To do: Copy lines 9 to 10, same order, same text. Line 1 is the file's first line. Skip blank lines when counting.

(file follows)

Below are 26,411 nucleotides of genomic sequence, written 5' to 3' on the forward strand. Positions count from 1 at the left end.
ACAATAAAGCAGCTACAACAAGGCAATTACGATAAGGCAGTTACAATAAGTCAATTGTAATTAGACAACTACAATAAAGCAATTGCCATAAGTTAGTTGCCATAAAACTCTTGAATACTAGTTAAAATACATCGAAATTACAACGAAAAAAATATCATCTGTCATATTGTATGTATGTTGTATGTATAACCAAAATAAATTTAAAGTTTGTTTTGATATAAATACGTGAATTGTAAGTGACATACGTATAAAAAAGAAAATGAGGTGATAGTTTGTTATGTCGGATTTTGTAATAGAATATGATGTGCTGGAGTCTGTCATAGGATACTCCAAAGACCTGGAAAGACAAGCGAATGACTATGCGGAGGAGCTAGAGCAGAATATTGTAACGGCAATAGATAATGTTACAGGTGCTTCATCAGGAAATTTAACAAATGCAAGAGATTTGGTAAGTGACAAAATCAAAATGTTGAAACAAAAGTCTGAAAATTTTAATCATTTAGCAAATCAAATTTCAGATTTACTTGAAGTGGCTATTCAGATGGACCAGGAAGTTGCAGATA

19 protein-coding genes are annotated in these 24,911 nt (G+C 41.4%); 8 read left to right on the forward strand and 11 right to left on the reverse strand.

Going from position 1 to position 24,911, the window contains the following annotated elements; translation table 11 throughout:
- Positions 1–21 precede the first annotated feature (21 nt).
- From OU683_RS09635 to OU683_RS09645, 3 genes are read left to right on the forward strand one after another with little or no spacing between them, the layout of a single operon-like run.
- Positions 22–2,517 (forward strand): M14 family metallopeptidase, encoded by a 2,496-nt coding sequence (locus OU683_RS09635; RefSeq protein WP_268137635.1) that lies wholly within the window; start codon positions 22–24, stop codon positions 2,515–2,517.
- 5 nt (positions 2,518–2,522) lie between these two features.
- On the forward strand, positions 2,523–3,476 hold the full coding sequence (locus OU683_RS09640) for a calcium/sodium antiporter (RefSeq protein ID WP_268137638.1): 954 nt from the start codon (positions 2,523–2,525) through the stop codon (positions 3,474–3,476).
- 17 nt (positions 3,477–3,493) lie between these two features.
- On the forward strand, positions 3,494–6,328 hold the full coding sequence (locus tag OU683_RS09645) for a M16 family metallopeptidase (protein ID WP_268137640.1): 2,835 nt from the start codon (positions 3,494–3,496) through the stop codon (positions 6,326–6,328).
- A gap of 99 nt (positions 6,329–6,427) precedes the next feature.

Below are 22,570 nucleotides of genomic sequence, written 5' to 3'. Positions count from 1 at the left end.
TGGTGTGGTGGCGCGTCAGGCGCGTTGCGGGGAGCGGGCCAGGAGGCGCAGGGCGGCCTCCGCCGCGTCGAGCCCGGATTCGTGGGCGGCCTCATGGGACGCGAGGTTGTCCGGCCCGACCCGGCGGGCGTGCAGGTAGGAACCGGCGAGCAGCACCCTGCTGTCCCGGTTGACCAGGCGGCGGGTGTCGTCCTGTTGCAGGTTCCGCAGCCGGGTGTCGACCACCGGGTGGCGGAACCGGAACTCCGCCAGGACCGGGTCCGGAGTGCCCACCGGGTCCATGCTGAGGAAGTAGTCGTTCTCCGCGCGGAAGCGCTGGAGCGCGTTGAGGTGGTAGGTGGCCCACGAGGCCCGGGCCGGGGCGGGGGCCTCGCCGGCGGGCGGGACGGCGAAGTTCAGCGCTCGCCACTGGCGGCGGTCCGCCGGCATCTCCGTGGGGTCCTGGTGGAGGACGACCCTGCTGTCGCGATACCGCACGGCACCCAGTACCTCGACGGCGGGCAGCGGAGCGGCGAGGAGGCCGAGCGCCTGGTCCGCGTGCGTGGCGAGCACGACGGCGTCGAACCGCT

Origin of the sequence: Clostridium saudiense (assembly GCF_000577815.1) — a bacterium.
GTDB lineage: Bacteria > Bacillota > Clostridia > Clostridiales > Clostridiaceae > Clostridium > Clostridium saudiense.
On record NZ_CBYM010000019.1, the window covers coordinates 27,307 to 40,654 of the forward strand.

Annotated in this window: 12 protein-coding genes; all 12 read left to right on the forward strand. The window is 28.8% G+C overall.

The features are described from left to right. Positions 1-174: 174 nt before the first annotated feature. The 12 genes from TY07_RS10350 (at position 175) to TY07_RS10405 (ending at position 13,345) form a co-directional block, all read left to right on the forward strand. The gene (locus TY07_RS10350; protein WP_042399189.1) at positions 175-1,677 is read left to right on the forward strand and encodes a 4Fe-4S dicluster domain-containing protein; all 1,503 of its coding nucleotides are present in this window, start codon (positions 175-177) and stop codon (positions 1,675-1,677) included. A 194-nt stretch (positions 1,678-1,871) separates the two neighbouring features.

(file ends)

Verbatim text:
- On the forward strand, positions 2,523–3,476 hold the full coding sequence (locus OU683_RS09640) for a calcium/sodium antiporter (RefSeq protein ID WP_268137638.1): 954 nt from the start codon (positions 2,523–2,525) through the stop codon (positions 3,474–3,476).
- 17 nt (positions 3,477–3,493) lie between these two features.